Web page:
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Generative and diffusion AI are coming to 2D and 3D

January 13th, 2023


Generative and diffusion AI are coming to 2D and 3D

Generative and diffusion AI are set to revolutionize the field of computer graphics with the capacity to radically transform both 2D and 3D design.

In terms of 2D design, generative AI has already shown that it can generate images that are amazingly lifelike, outperforming what humans can do in a matter of years. This technology has the ability to significantly speed up the design process, enabling creators to easily generate a large number of variations and apply innovative techniques to produce design and art.

It won't be a binary shift, but a gradual merging of new tools and methods to create 2D and 3D content. Therefore, it's important to understand that while AI may be able to generate highly realistic designs, it is still the human designer who must create the content and ideas. Designers will be able to create highly unique and exponentially more content.

How will AI improve 3D? Already, there are prototypes that can generate NERF 3D models from collections of generated 2D images. AI methods are rapidly improving, for example Stability.ai released v2 after 3.5 months of its first Stable Diffusion release. 3D design is exponentially harder than 2D design because of the 3rd dimension, but we can expect that in 5-7 years generative AI will be able to generate high detail 3D models.

Many groundbreaking applications will be created. For example, with AI, designers will soon be able to in-paint or out-paint smoothly, blending generated content into their 3D scenes. UV mapping and creating materials will also become a thing of the past, as designers will only need to create the geometry and then describe how to texture their object.

AI is simply a tool to assist and enhance the work of the designer, not to replace them. Designers should start learning generative and diffusion AI to stay competitive in the field. If they master the AI toolset and methods faster than others, they will have a significant advantage in the industry.

One big issue is designers' data being used to train these models. All designers should be asked before their data is used for training. Frameworks should be developed for attributing designers for their work. This would introduce new opportunities for designers, allowing them to monetize and sell their styles.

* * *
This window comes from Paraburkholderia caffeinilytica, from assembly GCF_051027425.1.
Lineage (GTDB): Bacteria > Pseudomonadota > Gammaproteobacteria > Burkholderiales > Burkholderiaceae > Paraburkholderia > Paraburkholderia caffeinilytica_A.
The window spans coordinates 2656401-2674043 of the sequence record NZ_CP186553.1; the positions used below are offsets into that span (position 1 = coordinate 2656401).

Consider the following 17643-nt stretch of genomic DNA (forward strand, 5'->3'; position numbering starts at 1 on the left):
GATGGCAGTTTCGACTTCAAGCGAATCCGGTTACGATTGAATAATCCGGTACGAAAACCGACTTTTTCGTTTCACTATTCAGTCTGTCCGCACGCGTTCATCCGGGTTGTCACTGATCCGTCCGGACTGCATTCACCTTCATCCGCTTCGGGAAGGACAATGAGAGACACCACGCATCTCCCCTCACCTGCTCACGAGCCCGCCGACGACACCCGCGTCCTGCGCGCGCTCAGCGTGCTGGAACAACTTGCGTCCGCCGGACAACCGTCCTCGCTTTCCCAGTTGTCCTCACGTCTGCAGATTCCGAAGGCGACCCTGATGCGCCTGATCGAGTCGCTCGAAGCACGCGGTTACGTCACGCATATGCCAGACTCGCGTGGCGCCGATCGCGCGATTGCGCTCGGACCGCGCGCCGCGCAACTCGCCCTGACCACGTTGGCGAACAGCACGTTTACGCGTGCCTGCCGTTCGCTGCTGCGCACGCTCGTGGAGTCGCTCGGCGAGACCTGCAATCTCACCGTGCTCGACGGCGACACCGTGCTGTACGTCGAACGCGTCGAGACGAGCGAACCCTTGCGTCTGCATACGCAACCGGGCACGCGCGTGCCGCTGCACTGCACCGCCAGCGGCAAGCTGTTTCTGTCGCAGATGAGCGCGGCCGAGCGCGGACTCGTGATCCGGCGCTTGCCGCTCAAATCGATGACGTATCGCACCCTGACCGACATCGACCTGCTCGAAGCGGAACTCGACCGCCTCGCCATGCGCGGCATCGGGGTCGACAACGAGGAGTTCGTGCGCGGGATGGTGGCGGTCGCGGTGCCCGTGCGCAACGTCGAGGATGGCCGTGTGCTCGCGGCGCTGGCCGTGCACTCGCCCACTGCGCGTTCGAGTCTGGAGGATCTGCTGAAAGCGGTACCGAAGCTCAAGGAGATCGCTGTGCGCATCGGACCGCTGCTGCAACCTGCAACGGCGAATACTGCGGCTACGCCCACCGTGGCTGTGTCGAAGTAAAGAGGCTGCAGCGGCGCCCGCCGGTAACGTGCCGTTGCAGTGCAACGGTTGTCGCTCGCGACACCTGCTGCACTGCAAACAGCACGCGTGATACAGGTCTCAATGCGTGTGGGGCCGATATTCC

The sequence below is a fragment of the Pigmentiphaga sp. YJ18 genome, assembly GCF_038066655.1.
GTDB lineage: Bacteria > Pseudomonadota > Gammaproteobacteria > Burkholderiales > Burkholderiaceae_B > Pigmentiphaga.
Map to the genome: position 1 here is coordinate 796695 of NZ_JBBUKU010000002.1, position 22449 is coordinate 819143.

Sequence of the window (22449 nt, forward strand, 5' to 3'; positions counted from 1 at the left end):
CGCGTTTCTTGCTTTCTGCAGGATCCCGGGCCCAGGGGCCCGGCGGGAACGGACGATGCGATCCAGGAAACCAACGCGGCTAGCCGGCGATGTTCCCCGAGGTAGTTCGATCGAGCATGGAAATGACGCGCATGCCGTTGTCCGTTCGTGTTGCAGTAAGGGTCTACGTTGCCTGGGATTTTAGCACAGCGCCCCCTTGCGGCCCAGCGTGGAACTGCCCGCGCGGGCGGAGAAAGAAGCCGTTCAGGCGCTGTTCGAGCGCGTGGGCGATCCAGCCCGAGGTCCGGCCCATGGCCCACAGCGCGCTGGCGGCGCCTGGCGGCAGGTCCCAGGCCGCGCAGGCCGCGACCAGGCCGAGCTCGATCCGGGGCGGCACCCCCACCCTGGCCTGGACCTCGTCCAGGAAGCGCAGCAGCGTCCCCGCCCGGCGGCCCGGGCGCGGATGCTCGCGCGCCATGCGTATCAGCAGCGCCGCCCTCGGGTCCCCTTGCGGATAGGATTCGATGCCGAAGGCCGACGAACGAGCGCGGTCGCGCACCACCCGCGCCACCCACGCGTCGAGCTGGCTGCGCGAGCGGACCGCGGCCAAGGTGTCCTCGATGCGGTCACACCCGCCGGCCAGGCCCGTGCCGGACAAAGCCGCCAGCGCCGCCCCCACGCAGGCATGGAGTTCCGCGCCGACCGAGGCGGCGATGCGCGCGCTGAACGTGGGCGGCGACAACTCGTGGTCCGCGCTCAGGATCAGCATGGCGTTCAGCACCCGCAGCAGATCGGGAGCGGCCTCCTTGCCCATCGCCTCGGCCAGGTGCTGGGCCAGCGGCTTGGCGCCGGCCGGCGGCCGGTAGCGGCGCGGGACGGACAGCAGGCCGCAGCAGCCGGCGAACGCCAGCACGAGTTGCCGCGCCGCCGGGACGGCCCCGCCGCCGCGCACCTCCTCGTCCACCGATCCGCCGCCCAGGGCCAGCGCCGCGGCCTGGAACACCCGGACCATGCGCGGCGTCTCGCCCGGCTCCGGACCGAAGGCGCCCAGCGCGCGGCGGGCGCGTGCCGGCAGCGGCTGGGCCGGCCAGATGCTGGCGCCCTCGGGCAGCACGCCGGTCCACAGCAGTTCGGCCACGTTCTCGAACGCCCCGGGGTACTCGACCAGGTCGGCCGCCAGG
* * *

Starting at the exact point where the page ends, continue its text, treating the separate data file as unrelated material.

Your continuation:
Ultimately, the use of generative and diffusion AI represents a paradigm shift in the way we approach computer graphics design. Rather than working with the fundamentals of design, we will be able to focus more on the conceptual level, combining and fusing objects into a virtual existence. It's like finding the best virtual world to work in and creating the most beautiful and realistic designs.

CGTrader is staying up to date with the latest developments in the field of AI and is planning to do further research to write more informative articles about how AI can be integrated into its offerings to improve our 3D modeling processes, our features, and overall experience for our users. We are always looking for ways to stay ahead of the curve and embrace new technological advances, and AI is no exception. By closely following the AI movement and its developments, we can ensure that we will be well informed and equipped to provide our community with the best possible products and services, always endorsing the creations of our designers.

Comments

Tell us what you think!

iterateCGI wrote
iterateCGI
Glad to hear the team is looking closely at what is going on in the AI field and looking forward to more news from this. It has indeed great potential to relieve technical friction in the creation process of 3D content. Also glad to hear there is a clear stance from CGtrader that art/data should not be taken unconsented to train AI models, and that there instead should be some framework to make it possible to license out specifically created data for learning AI’s new tricks. This stance restores a bit of my fate towards onlooking the future, because as things are going now, it looks like the first to steal the data is the winner, and that current copyright law is not equipped to answer this. Hopefully someone is fast to build a user friendly infrastructure around this so that we can avoid a Napster event for visual arts, and all enjoy/benefit from these next level technologies.
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